Ret Paul di Resta Force India-Mercedes

Ret Fernando Alonso Ferrari

  1. bscot968 - Mar 24, 2013 at 7:47 AM

    Drivers are spending more time and effort in watching their tires, fuel, engines, all to the detriment of competition. I understand that to the average fan not in the know it may appear to be more exciting but this is not F1, this is more similar to a open wheel endurance racing. They must try to find a happy medium because this sucks. The situation with all of the tire debris is causing a problem all its own. I do hope that this is addressed quickly because as is it is just a farse of what F1 should be.

    • Raggs - Mar 24, 2013 at 2:24 PM

      Exactly. Formula One is supposed to be the pinnacle of motorsports, but has slowly lowered itself to the same standards of Indy, or even worse NASCAR. No refueling, tires that fall apart by design, engines that have to last 4 races, for what? To keep cost down so you can have 6-8 more cars on the track that have absolutely no chance of winning and lap 3 seconds slower than the top cars? It doesn’t make sense.

      I want to watch the best, give absolutely everything, to be the best. If that means the car disintegrates at the finish line…all the better. The basis should be, here’s the track, this is the amount of laps you must complete…do it however you can the fastest. THAT is F1. If that means you lap slower with a full tank of gas and never make a pit stop…congrats. If that means you drive like a madman and pit 10 times adding fuel every stop and changing tires..so be it. Mandating tire usage, fuel load, engine reliability, rpm’s, engine mapping, KERS…is absolutely killing the sport. I wish that Ferrari and Mercedes would have stuck together and left F1 a couple of years ago. The sport would be MUCH better than what we watch today.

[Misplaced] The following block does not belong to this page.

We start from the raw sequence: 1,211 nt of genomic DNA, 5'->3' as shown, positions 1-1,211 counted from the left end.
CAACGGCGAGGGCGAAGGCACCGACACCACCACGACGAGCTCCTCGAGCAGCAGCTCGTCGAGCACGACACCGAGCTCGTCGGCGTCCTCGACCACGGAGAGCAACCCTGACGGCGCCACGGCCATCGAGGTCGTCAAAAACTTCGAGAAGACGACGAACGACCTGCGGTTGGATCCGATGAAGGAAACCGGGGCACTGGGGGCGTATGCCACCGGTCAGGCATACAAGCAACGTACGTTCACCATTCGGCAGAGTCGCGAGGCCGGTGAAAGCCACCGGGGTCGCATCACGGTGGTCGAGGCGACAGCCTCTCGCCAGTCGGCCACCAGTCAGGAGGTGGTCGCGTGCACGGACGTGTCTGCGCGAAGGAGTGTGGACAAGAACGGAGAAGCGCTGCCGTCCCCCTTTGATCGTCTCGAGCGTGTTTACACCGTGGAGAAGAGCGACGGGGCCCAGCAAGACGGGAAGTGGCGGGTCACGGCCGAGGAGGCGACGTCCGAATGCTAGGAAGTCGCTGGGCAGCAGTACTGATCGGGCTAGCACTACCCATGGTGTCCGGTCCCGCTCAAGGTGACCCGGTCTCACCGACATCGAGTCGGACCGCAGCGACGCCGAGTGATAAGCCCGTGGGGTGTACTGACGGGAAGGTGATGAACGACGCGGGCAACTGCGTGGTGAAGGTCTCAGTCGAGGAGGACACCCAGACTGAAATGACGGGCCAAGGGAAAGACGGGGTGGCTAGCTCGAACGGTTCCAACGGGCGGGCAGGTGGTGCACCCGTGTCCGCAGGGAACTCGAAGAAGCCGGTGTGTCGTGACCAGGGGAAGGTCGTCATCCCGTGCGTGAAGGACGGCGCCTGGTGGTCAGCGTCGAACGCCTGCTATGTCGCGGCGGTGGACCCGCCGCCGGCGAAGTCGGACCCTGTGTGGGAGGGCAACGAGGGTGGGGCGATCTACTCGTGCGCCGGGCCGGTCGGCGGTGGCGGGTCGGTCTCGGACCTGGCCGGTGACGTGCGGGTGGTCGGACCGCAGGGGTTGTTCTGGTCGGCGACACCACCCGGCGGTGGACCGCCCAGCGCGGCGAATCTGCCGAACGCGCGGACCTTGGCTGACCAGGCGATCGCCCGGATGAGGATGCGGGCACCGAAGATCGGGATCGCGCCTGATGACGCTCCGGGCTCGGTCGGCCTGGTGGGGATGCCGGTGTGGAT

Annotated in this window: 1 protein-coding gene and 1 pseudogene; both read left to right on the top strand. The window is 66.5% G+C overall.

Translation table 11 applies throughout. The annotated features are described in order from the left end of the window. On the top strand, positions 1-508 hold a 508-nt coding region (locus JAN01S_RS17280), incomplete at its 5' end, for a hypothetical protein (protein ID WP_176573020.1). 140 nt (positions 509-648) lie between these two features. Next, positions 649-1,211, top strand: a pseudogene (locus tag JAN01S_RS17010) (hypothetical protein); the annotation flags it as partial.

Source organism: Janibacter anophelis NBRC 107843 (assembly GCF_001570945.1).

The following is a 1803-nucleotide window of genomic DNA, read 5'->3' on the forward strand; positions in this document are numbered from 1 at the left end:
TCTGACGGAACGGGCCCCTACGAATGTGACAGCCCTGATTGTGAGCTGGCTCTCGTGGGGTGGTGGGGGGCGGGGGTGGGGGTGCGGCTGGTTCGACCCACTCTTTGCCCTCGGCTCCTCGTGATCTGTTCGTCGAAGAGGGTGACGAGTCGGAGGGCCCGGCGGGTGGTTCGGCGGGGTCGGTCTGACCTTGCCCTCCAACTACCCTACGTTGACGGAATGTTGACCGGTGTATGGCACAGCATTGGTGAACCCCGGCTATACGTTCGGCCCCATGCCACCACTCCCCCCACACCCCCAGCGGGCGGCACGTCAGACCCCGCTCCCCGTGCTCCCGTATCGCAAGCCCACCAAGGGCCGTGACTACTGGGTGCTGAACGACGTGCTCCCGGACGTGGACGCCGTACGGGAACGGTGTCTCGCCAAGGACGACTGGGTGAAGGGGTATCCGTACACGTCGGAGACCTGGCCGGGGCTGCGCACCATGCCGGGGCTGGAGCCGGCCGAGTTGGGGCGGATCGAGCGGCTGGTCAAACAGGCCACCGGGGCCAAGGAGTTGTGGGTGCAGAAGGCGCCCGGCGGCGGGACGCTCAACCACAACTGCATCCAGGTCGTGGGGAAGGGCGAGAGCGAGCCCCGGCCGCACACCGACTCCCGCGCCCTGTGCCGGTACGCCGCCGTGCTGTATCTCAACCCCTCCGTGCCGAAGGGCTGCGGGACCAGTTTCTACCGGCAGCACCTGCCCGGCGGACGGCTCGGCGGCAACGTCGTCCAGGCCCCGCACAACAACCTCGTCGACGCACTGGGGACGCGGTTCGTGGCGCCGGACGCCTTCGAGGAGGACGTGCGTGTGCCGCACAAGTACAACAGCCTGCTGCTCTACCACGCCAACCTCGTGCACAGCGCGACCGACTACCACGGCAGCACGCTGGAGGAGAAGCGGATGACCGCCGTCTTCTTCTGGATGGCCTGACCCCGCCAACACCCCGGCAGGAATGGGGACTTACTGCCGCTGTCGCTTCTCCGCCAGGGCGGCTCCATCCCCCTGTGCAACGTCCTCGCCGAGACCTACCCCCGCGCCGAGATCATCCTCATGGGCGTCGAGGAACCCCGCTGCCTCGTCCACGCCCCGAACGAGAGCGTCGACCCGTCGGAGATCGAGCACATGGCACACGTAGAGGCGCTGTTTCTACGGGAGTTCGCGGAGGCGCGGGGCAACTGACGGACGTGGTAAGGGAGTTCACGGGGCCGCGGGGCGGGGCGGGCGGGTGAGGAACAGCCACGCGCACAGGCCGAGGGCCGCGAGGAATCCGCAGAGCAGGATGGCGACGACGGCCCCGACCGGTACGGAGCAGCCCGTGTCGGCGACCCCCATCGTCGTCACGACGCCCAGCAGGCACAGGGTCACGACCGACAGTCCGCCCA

• greenarcher2013 - Mar 25, 2013 at 2:13 PM

        totally in agreement with you.

      • greenarcher2013 - Mar 25, 2013 at 2:15 PM

        F1 hasn’t been about the racing for years. Save money? holy crap, The budget in F1 is more than nascar and indy combined and they want to save a few million. they’re about to lose me and I’ve been watching F1 my whole life.

  2. michaelmygas - Mar 24, 2013 at 7:43 PM

    Next time when NBC Sports Channel is televising IRL and F1 encore back to back it would be nice if you don’t post the winning results of the F1 encore race on the bottom of the screen during the live IRL race. Some of us don’t have the luxury to see the F1 race live when it shows at 1AM on the west coast.
    Posting the results too early spoils the whole reason for the encore presentation. All I watched was the start until Alonso ran off the track and then I switched to the NASCAR race. I’ll bet your sponsors are not happy for people to leave the channel early or maybe not even tune in since you already showed the results!

    • djkrebsy - Mar 26, 2013 at 1:53 PM

      I agree totally with michaelmygas. If this is the kind of F1 coverage we can expect from NBC, we are in for a frustrating season!

  3. techmeister1 - Mar 24, 2013 at 11:14 PM

    Vettel did not win the Malaysian GP he hijacked it.

    • dkaye1198sdkaye1198s - Mar 25, 2013 at 5:19 PM

      The fastest car should always win, if Webber was fastest then he would have won, Vettel was fastest so he won. I thought team orders were not allowed anyway?

      • dkaye1198sdkaye1198s - Mar 25, 2013 at 5:25 PM

        Just remembered Todt ixnayed that rule in 2011 but the fastest man still won!!